Sneha Krishnan: Yes – girlhood is a historical and social construct. Like other categories of gendered subjectivity, it is performative: in that it is produced by the repeated ‘doing’ of girlhood in the clothes girls wear, in how they hold their bodies, and how they talk, and walk and what they do with their time. All societies didn’t always have a concept of ‘girlhood’ or if they did, its meanings have varied very widely over time. For instance, in the early 20th century, the legal age of consent for married women in most parts of the world was somewhere in their mid-teens at the latest. This would be considered very young these days. Similarly, for instance, black and white girls were not attributed with the same attributes of innocence and fragility in the US in the late 19th century. Black girls were widely seen as lacking the capacity to feel – as insensate – and hence incapable of reform and self-development. On the contrary, white girls were seen as pure and innocent: figures at the heart of national culture and the fantasy of the American family.

Jennifer Helgren: Girlhood is both a biological phenomenon and a social construct. As a historian, I see girlhood taking on different meanings at different periods. That is what a social construct does. Moreover, girlhood among different ethnic, racial, and class groups has had different associations and meanings. Therefore, girlhood is a social construct that intersects with various other identities.

Louise Jackson: Yes. ‘Girlhood’ – what it means to be a girl – is shaped through culture.

Marnina Gonick: Yes, as my answers above indicate – I think girlhood is a construct with real material effects. This idea comes from a broader field of study of the theoretical body of work that suggests that all identities are created within social contexts that shape the meanings of these identities.

Mary Celeste Kearney: Yes, that’s what I was getting to in my definitions of “girl” and “girlhood” in the prior question.

To what extent is the definition of girlhood constructed through inclusivity and plurality?

Linda Arnell: To achieve plurality and inclusivity when defining girlhood, today’s notions of the category ‘girl’ need to be discussed, and may be also reconstructed and broadened in various ways. I hope that girlhood scholars will take the opportunity to be part of this, to advocate for greater inclusion, and discuss and question notions of, for example, femininity and age that constrain and limit people from living their lives on equal terms. I also hope for this change not only to be one of definition, but also one of social change, questioning the social, political, and power structures.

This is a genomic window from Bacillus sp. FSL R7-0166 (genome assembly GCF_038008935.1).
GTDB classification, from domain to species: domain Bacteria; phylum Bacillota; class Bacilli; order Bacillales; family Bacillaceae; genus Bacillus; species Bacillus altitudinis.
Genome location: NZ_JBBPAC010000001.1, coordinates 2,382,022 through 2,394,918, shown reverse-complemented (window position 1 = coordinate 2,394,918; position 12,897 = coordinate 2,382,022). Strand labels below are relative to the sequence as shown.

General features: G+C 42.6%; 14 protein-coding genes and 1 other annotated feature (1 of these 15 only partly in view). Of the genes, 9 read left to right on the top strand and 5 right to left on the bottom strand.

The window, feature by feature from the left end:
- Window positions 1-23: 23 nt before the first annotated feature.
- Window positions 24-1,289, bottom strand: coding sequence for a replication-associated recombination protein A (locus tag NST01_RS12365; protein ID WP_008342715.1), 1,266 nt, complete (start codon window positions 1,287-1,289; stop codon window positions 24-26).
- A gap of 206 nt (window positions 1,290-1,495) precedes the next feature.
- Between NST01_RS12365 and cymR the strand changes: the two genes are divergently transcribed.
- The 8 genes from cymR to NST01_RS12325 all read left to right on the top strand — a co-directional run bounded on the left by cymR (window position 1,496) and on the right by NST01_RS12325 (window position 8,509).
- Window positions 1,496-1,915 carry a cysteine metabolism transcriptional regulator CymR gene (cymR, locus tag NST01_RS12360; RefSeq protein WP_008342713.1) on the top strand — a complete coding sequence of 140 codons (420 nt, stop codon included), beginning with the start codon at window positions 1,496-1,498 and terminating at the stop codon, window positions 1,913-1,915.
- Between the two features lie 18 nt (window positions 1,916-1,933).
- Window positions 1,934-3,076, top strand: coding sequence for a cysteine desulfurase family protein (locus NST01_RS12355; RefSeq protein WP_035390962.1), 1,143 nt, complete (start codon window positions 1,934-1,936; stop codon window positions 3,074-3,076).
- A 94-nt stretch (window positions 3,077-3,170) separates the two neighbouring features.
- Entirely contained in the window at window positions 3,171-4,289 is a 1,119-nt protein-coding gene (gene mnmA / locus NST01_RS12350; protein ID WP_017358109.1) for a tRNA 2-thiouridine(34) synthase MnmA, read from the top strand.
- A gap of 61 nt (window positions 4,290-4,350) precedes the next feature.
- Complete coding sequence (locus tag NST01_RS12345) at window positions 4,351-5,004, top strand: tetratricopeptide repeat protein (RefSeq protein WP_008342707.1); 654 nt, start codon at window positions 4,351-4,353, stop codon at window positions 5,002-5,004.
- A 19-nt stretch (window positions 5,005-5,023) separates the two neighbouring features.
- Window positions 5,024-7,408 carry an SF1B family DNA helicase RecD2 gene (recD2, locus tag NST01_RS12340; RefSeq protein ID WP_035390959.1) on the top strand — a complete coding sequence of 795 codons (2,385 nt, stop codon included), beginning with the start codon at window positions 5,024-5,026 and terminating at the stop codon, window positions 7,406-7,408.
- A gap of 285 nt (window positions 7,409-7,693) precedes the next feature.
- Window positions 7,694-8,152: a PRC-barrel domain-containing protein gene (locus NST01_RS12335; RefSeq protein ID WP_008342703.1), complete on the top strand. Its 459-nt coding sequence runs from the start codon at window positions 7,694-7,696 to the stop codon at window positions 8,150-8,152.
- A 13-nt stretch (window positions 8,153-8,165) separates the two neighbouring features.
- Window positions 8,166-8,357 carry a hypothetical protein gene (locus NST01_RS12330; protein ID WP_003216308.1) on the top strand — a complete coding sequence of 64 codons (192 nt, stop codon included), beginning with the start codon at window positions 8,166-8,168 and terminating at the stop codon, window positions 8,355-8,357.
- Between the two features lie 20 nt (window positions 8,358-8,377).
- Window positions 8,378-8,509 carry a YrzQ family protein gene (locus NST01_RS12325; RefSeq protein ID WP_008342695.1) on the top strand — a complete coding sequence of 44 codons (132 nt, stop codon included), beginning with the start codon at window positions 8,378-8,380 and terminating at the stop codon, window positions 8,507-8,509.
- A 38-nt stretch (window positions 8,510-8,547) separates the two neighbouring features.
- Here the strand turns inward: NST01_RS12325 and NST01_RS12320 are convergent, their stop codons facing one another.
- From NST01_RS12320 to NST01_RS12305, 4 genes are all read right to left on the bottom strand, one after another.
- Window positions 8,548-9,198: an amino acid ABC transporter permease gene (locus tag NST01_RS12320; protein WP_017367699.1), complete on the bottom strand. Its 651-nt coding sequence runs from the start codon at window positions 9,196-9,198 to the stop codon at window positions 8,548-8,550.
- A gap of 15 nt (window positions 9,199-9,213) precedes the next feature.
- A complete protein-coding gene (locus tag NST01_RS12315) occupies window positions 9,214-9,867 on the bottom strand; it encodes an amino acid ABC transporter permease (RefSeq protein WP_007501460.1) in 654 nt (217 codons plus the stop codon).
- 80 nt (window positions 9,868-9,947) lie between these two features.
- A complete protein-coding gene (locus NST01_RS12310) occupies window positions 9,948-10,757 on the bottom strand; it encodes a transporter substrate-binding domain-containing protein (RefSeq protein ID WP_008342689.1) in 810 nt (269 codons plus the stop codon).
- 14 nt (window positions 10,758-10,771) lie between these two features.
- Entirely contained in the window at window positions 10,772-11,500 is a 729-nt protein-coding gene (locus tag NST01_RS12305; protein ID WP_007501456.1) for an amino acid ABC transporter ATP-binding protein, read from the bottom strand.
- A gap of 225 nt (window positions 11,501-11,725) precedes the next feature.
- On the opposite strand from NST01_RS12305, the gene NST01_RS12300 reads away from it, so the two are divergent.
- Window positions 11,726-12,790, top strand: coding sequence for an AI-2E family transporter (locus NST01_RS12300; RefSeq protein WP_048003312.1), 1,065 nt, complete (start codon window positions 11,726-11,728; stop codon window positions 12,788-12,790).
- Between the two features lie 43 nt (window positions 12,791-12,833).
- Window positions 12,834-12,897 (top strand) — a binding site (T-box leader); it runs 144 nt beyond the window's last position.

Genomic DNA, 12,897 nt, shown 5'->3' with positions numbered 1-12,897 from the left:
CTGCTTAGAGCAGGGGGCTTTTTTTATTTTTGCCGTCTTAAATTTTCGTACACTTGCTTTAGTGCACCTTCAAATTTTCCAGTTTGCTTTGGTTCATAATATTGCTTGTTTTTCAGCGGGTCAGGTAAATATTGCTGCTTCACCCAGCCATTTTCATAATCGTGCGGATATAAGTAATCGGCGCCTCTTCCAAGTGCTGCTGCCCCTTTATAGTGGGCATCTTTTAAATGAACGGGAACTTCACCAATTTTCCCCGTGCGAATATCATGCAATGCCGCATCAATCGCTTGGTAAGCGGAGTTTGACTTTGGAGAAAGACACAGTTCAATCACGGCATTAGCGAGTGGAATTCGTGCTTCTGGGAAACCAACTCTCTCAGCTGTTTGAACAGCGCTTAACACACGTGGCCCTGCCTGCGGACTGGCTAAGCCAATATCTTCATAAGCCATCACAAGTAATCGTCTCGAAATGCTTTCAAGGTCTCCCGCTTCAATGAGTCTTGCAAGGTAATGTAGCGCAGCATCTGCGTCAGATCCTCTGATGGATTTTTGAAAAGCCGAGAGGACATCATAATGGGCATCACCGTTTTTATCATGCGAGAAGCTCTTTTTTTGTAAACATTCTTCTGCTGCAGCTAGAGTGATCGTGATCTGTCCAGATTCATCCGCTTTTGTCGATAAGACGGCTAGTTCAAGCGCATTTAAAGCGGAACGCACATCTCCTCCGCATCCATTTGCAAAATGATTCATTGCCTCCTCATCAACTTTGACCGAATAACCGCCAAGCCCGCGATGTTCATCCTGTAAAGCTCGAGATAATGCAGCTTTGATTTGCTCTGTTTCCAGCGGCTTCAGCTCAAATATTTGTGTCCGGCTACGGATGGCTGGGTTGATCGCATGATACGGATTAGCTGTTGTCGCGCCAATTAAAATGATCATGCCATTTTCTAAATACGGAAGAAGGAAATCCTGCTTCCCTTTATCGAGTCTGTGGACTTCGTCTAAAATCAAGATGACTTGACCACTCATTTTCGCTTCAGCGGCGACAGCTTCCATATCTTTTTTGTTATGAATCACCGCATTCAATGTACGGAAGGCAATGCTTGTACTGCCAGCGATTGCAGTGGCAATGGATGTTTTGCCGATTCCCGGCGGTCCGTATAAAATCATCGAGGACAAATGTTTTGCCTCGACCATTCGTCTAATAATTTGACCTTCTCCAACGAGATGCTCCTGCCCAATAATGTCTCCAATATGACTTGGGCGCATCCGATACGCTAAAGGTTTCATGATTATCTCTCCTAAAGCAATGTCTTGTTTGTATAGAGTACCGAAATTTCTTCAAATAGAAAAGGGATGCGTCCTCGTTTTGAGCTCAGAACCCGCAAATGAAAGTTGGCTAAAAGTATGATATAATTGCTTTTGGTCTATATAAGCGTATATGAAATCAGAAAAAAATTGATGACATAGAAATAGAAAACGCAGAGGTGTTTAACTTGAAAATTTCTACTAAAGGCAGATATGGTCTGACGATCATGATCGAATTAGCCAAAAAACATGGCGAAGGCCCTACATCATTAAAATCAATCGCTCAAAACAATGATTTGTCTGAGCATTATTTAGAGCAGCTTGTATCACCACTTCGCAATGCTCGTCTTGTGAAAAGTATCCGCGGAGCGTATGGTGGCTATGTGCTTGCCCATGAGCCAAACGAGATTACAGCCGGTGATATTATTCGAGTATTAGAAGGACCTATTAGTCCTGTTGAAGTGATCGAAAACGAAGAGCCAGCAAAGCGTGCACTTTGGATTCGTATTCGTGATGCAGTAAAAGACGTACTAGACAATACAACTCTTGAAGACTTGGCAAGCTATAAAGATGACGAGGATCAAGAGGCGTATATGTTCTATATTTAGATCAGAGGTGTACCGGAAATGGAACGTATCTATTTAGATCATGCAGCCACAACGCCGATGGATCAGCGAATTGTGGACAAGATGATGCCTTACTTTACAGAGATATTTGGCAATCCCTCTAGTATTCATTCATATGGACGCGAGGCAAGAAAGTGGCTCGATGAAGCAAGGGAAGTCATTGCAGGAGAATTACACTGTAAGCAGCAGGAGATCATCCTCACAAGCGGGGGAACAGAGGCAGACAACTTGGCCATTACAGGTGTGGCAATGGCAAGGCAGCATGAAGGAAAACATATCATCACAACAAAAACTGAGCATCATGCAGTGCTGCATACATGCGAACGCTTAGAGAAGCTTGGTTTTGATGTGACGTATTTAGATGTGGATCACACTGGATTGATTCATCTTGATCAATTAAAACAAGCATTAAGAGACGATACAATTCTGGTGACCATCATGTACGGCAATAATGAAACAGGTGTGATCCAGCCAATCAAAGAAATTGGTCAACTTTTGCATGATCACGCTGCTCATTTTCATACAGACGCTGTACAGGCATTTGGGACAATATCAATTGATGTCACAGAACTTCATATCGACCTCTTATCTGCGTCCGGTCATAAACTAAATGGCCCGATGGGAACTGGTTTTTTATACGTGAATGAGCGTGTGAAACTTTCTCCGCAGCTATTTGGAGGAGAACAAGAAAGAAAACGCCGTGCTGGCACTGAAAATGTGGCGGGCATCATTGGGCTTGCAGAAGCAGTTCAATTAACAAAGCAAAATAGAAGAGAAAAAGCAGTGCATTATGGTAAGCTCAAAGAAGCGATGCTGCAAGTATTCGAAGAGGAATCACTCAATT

Lillemor, one of the girls participating in my research on girls’ violence, gives one example of how social norms, and notions of gender, affect the lives of girls:

Lillemor: I think it’s really sad, not because it should be okay for girls to fight, because it’s not okay to fight, but it’s stupid that it’s seen as something special, as if it’s not special if guys fight, because it’s like girls have to behave in a certain way, but guys can behave any way they want.

Linda: And what’s in a certain way then?

Lillemor: We shouldn’t fight, and we shouldn’t be loud, and we shouldn’t sleep around, and we shouldn’t do anything like that.

Linda: How are you supposed to behave then?

Lillemor: Yeah, we have to be nice and perform in school and we can’t fight. I don’t know, we should just be like this stereotypical girl, we’re not supposed to be seen or heard, and we’re not supposed to be violent, but nor should boys.

Anastasia Todd: I think for many people, girlhood is imagined in a very rigid and “common-sense” way. I would say scholars of girlhood are trying to push folks to reconsider girlhood as something that does not just signify “women in training” or is conceptualized strictly in terms of age (under 18). For many of us who do work on marginalized girlhoods, I think we attempt to conceptualize girlhood in an increasingly capacious way. In my own work, I try to attend to the materiality of the body as well as recognize how interlocking systems of oppression structure girls’ lives in asymmetrical ways.

Angharad N. Valdivia: It all depends. There is no one definition. Undoubtedly, like so many other constructs, and as is Liberal Feminism, the bulk of attention has been on white, middle class, cis-gendered girls from the Global North. However there is also great productivity in inclusive research.

Sneha Krishnan: ‘Girlhood’ has historically been a troubled category. And it has been a category riven with histories of race and class exclusion. But ‘girlhood’ has also been claimed by those on the margins of this category as a site from which to inhabit a radical politics of gender.